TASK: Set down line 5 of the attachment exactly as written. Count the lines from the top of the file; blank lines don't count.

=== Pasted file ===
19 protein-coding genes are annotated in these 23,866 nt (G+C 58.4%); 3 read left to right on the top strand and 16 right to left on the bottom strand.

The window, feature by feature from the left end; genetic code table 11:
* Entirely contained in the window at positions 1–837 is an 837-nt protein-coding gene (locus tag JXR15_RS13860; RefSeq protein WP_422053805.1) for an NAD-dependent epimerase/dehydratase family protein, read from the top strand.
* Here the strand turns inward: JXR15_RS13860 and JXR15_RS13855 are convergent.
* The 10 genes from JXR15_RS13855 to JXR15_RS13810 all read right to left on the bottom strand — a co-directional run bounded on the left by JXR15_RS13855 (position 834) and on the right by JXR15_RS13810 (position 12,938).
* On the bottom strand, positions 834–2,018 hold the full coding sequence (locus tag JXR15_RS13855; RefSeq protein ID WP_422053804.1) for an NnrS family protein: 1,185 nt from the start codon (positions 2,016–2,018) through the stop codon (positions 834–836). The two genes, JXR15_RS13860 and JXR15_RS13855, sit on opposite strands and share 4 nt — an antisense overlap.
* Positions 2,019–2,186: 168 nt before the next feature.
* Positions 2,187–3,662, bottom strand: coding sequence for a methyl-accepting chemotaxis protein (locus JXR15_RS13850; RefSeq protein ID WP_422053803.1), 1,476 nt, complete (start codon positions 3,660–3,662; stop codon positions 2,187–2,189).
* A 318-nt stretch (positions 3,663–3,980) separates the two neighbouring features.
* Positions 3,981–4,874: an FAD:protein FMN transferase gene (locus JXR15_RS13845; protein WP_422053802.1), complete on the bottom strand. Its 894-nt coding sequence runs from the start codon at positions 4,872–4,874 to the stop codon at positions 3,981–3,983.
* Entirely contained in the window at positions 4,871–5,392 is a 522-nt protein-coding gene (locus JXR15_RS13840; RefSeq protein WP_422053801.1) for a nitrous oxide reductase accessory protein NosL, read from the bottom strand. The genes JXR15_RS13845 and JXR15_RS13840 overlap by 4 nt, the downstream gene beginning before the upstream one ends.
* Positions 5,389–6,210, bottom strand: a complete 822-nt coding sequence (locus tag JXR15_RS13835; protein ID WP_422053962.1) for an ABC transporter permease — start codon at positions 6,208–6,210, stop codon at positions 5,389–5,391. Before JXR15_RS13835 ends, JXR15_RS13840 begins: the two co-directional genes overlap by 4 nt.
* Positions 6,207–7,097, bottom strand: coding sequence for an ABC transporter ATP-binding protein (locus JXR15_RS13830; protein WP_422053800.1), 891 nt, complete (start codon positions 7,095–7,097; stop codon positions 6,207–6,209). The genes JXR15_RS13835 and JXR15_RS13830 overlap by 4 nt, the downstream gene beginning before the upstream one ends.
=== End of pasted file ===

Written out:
* The 10 genes from JXR15_RS13855 to JXR15_RS13810 all read right to left on the bottom strand — a co-directional run bounded on the left by JXR15_RS13855 (position 834) and on the right by JXR15_RS13810 (position 12,938).